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Publication numberUS6198992 B1
Publication typeGrant
Application numberUS 08/948,843
Publication date6 Mar 2001
Filing date10 Oct 1997
Priority date10 Oct 1997
Fee statusPaid
Publication number08948843, 948843, US 6198992 B1, US 6198992B1, US-B1-6198992, US6198992 B1, US6198992B1
InventorsPhillip D. Winslow
Original AssigneeTrimble Navigation Limited
Export CitationBiBTeX, EndNote, RefMan
External Links: USPTO, USPTO Assignment, Espacenet
Override for guidance control system
US 6198992 B1
Abstract
A method and apparatus which overrides a guidance control system so as to disengage the automatic steering control feature when an emergency condition is determined to exist. A sensor is coupled to the steering system which detects movement of the steering wheel. When movement of the steering wheel is sufficiently abrupt, the logic of the override system generates an override signal. The override signal is communicated to the guidance control system so as to return control of the vehicle to the user. The sensor is connected to either the steering wheel itself or to the hydraulic system. When the vehicle includes an electro-hydraulic system, the logic system may be directly connected to the electrical circuits of the electro-hydraulic system. Multiple sensors may be used for activation of the override. In one embodiment a sensor is coupled to the braking system for sensing depression of the brake pedal. In another embodiment, a sensor is coupled to the clutch system for sensing depression of the clutch petal. In an alternate embodiment, the speed and rate of turn of the vehicle are compared to the turn rate profile of the vehicle to determine whether an emergency condition exists. In yet another embodiment, a tilt rate sensor is also used to determine if an emergency condition exists.
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Claims(3)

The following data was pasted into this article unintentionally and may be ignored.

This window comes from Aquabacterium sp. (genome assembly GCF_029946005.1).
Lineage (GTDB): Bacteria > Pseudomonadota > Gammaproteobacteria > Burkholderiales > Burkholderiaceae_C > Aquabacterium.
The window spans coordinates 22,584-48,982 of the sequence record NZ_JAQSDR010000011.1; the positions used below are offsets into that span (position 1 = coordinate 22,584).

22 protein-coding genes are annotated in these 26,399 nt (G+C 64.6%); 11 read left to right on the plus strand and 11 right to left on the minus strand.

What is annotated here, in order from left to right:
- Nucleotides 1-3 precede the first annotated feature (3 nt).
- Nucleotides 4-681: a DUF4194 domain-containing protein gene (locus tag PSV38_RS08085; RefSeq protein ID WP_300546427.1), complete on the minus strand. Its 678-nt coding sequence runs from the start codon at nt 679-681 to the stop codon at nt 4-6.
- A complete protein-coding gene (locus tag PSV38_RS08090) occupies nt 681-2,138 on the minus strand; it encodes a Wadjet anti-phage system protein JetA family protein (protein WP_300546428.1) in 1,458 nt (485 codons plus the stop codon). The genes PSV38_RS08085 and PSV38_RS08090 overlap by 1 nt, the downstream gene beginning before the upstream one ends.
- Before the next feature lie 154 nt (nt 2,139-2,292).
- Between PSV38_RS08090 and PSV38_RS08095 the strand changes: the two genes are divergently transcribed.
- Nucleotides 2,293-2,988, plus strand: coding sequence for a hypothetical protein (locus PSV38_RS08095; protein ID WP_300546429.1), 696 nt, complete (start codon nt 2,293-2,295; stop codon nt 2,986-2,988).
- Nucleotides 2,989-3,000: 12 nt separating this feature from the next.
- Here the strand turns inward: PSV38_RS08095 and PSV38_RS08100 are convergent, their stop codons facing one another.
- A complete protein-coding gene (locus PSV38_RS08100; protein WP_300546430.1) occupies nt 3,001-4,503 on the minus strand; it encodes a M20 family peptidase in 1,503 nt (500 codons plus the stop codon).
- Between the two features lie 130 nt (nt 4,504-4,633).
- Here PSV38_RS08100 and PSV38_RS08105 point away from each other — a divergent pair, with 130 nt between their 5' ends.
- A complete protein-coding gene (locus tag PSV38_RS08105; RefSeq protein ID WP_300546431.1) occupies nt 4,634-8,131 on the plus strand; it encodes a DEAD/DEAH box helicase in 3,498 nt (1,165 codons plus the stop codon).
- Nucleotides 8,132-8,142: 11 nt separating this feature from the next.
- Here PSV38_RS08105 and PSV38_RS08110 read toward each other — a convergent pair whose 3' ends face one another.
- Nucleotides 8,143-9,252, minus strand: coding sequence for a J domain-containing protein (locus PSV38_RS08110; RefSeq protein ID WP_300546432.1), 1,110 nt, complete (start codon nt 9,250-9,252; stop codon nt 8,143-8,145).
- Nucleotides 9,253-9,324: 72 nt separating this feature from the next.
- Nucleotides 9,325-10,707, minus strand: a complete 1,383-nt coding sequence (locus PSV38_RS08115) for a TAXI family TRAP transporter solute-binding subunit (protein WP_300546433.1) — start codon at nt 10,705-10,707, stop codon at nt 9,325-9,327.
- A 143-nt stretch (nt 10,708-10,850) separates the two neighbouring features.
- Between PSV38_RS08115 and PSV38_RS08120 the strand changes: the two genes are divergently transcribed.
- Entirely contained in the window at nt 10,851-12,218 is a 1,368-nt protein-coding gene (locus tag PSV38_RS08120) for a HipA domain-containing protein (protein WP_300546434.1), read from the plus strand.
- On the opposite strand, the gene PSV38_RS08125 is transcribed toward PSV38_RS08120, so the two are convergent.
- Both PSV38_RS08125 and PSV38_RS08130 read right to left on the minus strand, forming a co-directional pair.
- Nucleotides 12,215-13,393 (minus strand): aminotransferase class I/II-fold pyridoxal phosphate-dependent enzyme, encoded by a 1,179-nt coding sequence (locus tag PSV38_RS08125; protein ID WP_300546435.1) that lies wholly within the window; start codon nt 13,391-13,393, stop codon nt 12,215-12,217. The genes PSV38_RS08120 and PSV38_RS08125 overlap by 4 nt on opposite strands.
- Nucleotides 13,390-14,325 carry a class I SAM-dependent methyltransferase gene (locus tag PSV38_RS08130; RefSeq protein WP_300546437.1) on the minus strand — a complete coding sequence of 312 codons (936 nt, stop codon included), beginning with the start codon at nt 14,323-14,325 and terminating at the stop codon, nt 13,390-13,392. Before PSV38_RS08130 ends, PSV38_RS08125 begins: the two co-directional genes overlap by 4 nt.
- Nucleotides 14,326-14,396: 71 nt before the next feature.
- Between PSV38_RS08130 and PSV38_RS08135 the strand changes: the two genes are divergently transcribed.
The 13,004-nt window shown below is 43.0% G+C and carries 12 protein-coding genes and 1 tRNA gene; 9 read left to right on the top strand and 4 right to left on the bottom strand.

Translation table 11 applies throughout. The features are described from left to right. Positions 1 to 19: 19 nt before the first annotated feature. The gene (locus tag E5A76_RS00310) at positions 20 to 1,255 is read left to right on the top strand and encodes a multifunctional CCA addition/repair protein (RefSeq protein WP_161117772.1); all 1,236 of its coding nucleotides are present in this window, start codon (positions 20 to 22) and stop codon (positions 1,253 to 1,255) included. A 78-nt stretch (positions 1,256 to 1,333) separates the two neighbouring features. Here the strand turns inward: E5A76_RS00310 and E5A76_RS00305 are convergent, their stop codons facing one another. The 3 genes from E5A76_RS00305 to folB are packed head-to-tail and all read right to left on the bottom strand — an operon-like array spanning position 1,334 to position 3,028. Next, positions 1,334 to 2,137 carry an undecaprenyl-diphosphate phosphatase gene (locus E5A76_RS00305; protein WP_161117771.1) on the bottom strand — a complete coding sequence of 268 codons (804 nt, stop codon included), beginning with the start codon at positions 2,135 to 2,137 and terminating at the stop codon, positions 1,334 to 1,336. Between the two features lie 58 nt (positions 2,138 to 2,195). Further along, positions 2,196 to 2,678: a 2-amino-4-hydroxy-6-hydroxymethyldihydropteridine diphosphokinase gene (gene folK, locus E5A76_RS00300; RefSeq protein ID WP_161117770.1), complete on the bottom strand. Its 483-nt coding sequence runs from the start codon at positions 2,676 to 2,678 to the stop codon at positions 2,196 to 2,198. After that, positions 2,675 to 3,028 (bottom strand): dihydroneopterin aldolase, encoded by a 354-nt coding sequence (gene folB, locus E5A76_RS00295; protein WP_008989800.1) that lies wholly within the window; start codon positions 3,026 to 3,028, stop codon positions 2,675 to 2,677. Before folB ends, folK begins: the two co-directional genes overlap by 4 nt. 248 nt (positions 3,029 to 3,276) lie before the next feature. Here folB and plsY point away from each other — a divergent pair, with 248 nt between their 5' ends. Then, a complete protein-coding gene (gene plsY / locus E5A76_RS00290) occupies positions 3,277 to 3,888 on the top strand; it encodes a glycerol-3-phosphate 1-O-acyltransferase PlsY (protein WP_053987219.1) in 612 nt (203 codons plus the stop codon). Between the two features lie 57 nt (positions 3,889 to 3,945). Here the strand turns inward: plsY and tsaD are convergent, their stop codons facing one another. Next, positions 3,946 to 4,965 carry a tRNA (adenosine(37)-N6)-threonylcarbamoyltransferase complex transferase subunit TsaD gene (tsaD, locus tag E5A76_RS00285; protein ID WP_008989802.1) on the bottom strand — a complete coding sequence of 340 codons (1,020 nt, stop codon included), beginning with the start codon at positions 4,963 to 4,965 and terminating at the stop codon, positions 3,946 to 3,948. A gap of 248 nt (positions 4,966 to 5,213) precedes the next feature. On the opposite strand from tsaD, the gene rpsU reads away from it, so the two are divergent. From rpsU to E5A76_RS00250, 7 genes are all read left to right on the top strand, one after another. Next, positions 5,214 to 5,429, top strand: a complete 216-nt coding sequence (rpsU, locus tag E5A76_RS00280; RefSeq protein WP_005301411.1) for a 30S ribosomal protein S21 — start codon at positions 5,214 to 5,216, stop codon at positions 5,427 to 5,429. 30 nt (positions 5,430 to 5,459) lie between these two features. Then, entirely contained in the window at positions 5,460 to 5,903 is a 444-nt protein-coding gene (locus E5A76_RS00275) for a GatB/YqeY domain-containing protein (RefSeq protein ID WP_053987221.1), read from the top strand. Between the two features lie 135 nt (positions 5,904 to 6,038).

What is claimed is:
1. For a tractor that includes a steering system and a guidance control system that has an automatic steering control feature that can be engaged so as to automatically control the steering system, a method of overriding the guidance control system comprising:
a) monitoring a first sensor coupled to a steering wheel, said first sensor for detecting the rate of movement of said steering wheel;
b) monitoring a second sensor coupled to said steering wheel for detecting the amount of movement of said steering wheel;
c) overriding said guidance control system when said first sensor indicates that the rate of movement of said steering wheel is greater than a rate threshold and when the amount of movement of said steering wheel is greater than a movement quantity threshold so as to return control of the tractor to the operator of the tractor;
d) monitoring the speed of the tractor;
e) determining the rate of turn of the tractor;
f) comparing the rate of turn and the speed of the tractor to the turn rate profile of the tractor so as to determine whether an emergency condition exists; and
g) overriding said guidance control system when said the comparison of step f) indicates that the rate of turn exceeds the maximum rate of turn for the speed of the tractor.
2. The method of claim 1 wherein a tilt sensor is monitored, and wherein step f) further comprises
comparing the rate of turn and the speed of the tractor and the tilt of the tractor to the turn rate profile of the tractor so as to determine whether an emergency condition exists and wherein step g) further comprises
overriding said guidance control system when the rate of turn exceeds the maximum rate of turn for the speed of the tractor and the tilt of the tractor.
3. An override system for a tractor that includes a steering system including a steering wheel and a guidance control system that includes an automatic steering control feature, said override system including:
a first sensor coupled to said steering system for detecting the rate of movement of said steering wheel;
a second sensor coupled to said steering system for detecting the amount of movement of said steering wheel; and